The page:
From Nature magazine
At the Olympics, how fast is too fast? That question has dogged Chinese swimmer Ye Shiwen after the 16-year-old shattered the world record in the women's 400-metre individual medley (400 IM) on Saturday. In the wake of that race, some swimming experts wondered whether Ye’s win was aided by performance-enhancing drugs. She has never tested positive for a banned substance and the International Olympic Committee on Tuesday declared that her post-race test was clean. The resulting debate has been tinged with racial and political undertones, but little science. Nature examines whether and how an athlete's performance history and the limits of human physiology could be used to catch dopers.
Was Ye’s performance anomalous?
Yes. Her time in the 400 IM was more than 7 seconds faster than her time in the same event at a major meet in July 2011.* But what really raised eyebrows was her showing in the last 50 metres, which she swam faster than US swimmer Ryan Lochte did when he won gold in the men’s 400 IM on Saturday, with the second-fastest time ever for that event.
Doesn't a clean drug test during competition rule out the possibility of doping?
No, says Ross Tucker, an exercise physiologist at the University of Cape Town in South Africa. Athletes are much more likely to dope while in training, when drug testing tends to be less rigorous. “Everyone will pass at the Olympic games. Hardly anyone fails in competition testing,” Tucker says.
Out-of-competition tests are more likely to catch dopers, he says, but it is not feasible to test every elite athlete regularly year-round. Tracking an athlete over time and flagging anomalous performances would help anti-doping authorities to make better use of resources, says Yorck Olaf Schumacher, an exercise physiologist at the Medical University of Freiburg in Germany, who co-authored a 2009 paper proposing that performance profiling be used as an anti-doping tool1. “I think it’s a good way and a cheap way to narrow down a large group of athletes to suspicious ones, because after all, the result of any doping is higher performance,” Schumacher says.
The ‘biological passport’, which measures characteristics of an athlete’s blood to look for physiological evidence of doping, works in a similar way to performance profiling (see 'Racing just to keep up'). After it was introduced in 2008, cycling authorities flagged irregularities in the blood characteristics of Antonio Colom, a Spanish cyclist, and targeted drug tests turned up evidence of the banned blood-boosting hormone erythropoietin (EPO) in 2009.
How would performance be used to nab dopers?
Anti-doping authorities need a better way of flagging anomalous performances or patterns of results, says Schumacher. To do this, sports scientists need to create databases that — sport by sport and event by event — record how athletes improve with age and experience. Longitudinal records of athletes’ performances would then be fed into statistical models to determine the likelihood that they ran or swam too fast, given their past results and the limits of human physiology.
The Olympic biathlon, a winter sport that combines cross-country skiing and target shooting, has dabbled in performance profiling. In a pilot project, scientists at the International Biathlon Union in Salzburg, Austria, and the University of Ferrara in Italy, developed a software program that retroactively analysed blood and performance data from 180 biathletes over six years to identify those most likely to have doped2. The biathlon federation now uses the software to target its athletes for drug testing.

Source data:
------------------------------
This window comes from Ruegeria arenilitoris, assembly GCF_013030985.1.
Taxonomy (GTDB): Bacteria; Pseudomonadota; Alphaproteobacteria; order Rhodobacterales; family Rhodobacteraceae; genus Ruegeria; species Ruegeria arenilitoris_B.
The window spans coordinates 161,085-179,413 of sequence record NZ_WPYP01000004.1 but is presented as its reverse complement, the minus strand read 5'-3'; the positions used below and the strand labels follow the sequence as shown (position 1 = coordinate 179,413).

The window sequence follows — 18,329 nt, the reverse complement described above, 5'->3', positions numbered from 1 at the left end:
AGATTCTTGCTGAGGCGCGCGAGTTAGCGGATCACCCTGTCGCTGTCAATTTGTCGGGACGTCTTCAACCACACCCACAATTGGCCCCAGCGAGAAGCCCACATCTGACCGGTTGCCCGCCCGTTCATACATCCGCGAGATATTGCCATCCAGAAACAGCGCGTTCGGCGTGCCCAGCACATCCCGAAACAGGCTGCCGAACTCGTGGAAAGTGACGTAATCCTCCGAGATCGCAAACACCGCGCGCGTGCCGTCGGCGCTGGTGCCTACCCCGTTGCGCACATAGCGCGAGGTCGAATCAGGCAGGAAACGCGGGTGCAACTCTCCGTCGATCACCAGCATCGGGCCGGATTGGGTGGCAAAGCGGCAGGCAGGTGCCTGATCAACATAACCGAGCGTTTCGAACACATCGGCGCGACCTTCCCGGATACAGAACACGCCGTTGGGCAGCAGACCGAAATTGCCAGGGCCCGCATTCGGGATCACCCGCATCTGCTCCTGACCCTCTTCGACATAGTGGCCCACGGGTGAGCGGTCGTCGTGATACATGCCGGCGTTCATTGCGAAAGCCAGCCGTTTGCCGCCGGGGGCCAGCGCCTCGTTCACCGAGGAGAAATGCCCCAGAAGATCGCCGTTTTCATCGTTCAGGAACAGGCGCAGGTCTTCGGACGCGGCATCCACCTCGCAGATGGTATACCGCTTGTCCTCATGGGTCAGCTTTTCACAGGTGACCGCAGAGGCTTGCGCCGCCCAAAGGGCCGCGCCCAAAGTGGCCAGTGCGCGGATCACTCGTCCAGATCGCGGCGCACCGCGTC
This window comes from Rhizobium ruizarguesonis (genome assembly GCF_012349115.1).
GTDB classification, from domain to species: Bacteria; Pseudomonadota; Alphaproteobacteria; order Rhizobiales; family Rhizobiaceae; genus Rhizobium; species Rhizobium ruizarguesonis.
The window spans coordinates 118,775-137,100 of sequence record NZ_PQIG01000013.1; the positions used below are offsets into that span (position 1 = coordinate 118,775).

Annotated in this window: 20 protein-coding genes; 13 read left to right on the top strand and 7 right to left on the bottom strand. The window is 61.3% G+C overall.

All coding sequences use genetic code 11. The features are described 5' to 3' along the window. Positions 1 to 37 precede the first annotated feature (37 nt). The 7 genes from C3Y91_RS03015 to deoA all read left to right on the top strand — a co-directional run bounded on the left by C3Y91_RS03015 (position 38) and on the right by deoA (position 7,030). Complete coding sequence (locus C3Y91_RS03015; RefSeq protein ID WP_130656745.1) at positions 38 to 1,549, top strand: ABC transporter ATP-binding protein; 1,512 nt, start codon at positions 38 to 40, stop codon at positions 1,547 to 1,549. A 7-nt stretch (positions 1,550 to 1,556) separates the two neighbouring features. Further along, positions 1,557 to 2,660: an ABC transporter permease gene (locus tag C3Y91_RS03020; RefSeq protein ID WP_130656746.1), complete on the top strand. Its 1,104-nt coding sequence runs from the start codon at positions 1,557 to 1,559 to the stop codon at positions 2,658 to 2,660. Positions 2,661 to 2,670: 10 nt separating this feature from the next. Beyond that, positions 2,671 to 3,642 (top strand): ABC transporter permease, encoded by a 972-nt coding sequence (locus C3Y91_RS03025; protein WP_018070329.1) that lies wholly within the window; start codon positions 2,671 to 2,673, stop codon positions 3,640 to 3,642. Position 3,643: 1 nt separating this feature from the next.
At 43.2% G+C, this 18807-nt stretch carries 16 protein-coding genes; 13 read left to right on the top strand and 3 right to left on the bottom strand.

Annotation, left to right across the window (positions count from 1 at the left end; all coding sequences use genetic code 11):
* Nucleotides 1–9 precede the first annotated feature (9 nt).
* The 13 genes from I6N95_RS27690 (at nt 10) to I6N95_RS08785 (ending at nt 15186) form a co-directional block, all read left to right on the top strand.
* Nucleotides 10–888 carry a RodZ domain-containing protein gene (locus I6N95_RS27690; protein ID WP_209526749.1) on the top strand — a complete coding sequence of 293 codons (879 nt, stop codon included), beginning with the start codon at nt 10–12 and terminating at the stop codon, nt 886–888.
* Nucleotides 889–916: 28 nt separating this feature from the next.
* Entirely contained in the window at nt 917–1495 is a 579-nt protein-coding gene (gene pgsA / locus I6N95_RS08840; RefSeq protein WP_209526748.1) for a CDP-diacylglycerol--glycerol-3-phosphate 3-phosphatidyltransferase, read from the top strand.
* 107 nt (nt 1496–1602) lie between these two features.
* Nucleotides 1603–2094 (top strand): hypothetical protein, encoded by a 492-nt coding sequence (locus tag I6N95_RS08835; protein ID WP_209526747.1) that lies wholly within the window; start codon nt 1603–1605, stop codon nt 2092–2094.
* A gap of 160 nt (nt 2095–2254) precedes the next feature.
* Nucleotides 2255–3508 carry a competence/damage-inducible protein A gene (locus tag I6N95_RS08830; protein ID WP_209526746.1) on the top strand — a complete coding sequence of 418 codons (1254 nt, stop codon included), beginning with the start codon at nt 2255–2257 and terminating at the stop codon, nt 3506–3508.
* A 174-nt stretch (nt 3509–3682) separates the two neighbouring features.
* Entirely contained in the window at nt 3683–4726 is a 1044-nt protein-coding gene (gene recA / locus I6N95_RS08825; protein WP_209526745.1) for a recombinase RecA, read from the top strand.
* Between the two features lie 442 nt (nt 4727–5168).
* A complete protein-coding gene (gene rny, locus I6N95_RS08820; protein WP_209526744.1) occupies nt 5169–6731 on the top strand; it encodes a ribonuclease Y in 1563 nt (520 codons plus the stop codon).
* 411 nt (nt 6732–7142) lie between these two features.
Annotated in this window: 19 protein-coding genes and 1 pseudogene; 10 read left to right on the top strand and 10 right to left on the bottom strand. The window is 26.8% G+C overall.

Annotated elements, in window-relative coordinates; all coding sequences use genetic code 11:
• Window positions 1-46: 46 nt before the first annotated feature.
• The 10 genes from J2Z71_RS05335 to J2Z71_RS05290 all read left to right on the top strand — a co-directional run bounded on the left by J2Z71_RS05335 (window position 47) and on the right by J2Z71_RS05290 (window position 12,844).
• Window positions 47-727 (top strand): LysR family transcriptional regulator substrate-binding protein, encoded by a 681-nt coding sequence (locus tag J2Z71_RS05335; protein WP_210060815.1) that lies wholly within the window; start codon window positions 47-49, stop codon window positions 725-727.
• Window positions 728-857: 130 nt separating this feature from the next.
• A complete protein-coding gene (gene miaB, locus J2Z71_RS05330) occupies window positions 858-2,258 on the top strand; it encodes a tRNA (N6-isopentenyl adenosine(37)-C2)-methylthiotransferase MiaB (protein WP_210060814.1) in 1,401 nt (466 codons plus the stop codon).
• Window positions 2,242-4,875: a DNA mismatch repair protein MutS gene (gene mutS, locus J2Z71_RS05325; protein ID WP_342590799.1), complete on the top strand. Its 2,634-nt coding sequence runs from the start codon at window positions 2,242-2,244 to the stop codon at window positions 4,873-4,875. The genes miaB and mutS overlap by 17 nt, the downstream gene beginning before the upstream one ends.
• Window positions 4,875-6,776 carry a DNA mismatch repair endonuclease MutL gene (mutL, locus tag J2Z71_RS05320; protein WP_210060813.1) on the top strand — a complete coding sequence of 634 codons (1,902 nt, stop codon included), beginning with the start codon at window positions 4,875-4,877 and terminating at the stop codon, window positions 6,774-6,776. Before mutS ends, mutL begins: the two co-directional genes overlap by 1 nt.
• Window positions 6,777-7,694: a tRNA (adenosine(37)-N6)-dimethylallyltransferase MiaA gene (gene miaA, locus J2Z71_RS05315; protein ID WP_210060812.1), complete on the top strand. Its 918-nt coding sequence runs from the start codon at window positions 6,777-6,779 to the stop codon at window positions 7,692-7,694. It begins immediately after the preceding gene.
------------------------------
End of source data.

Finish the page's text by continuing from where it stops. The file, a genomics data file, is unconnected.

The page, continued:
Could an athlete then be disciplined simply for performing too well?
“That would be unfair,” says Tucker. “The final verdict is only ever going to be reached by testing. It has to be.” In recent years, cycling authorities have successfully prosecuted athletes for having anomalous blood profiles, even when banned substances such as EPO could not be found. But performance is too far removed from taking a banned substance and influenced by too many outside factors to convict someone of doping, Tucker says. “When we look at this young swimmer from China who breaks a world record, that’s not proof of anything. It asks a question or two.”
This article is reproduced with permission from the magazine Nature. The article was first published on August 1, 2012.
*Clarification (8/6/12): The year was added after the original posting to reflect the change made to the story on the Nature site.
Editor's note (8/6/12): This story drew an extraordinary amount of outraged responses, the volume of which overwhelmed Nature's commenting system and resulted in the accidental deletion of some comments. Nature's top editors have posted an explanation here; a portion of that response is reproduced below:
The news story was triggered by a debate that was already active, concerning the scale of Ye Shiwen’s victory. Such debates have arisen over many outstanding feats in the past, by athletes from many countries, and it is wrong to suggest, as many of the critics do, that we singled her out because of her nationality.
The story’s intention as an explainer was to examine how science can help resolve debates over extraordinary performances, not to examine those performance statistics in detail. Several analyses done by others convinced us that it was fair to characterize Ye’s performance as "anomalous"—in the sense that it was statistically unusual. But we acknowledge that the combination of errors discussed above and the absence of a more detailed discussion of the statistics (which with hindsight we regret) gave the impression that we were supporting accusations against her, even though this was emphatically not our intention. For that, we apologize to our readers and to Ye Shiwen.
Tim Appenzeller Chief Magazine Editor, Nature
Philip Campbell Editor in Chief, Nature